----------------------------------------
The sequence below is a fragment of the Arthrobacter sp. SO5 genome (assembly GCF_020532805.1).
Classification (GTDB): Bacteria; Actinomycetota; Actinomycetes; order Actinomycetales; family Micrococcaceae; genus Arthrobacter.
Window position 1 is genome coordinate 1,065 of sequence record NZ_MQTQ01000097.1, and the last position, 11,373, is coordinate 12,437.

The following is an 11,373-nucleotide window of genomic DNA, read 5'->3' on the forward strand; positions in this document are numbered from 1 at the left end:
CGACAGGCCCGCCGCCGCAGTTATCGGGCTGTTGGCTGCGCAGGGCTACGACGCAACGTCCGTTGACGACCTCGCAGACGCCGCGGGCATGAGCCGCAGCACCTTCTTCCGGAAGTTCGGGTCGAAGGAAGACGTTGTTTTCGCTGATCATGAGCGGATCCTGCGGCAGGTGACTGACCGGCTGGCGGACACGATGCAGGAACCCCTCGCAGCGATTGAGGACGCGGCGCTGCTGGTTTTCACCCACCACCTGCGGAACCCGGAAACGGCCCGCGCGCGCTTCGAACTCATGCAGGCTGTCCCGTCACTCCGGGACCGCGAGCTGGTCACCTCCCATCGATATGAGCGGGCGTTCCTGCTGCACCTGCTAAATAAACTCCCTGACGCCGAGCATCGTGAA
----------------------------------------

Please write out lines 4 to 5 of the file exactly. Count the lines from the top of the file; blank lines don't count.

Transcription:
The following is an 11,373-nucleotide window of genomic DNA, read 5'->3' on the forward strand; positions in this document are numbered from 1 at the left end:
CGACAGGCCCGCCGCCGCAGTTATCGGGCTGTTGGCTGCGCAGGGCTACGACGCAACGTCCGTTGACGACCTCGCAGACGCCGCGGGCATGAGCCGCAGCACCTTCTTCCGGAAGTTCGGGTCGAAGGAAGACGTTGTTTTCGCTGATCATGAGCGGATCCTGCGGCAGGTGACTGACCGGCTGGCGGACACGATGCAGGAACCCCTCGCAGCGATTGAGGACGCGGCGCTGCTGGTTTTCACCCACCACCTGCGGAACCCGGAAACGGCCCGCGCGCGCTTCGAACTCATGCAGGCTGTCCCGTCACTCCGGGACCGCGAGCTGGTCACCTCCCATCGATATGAGCGGGCGTTCCTGCTGCACCTGCTAAATAAACTCCCTGACGCCGAGCATCGTGAA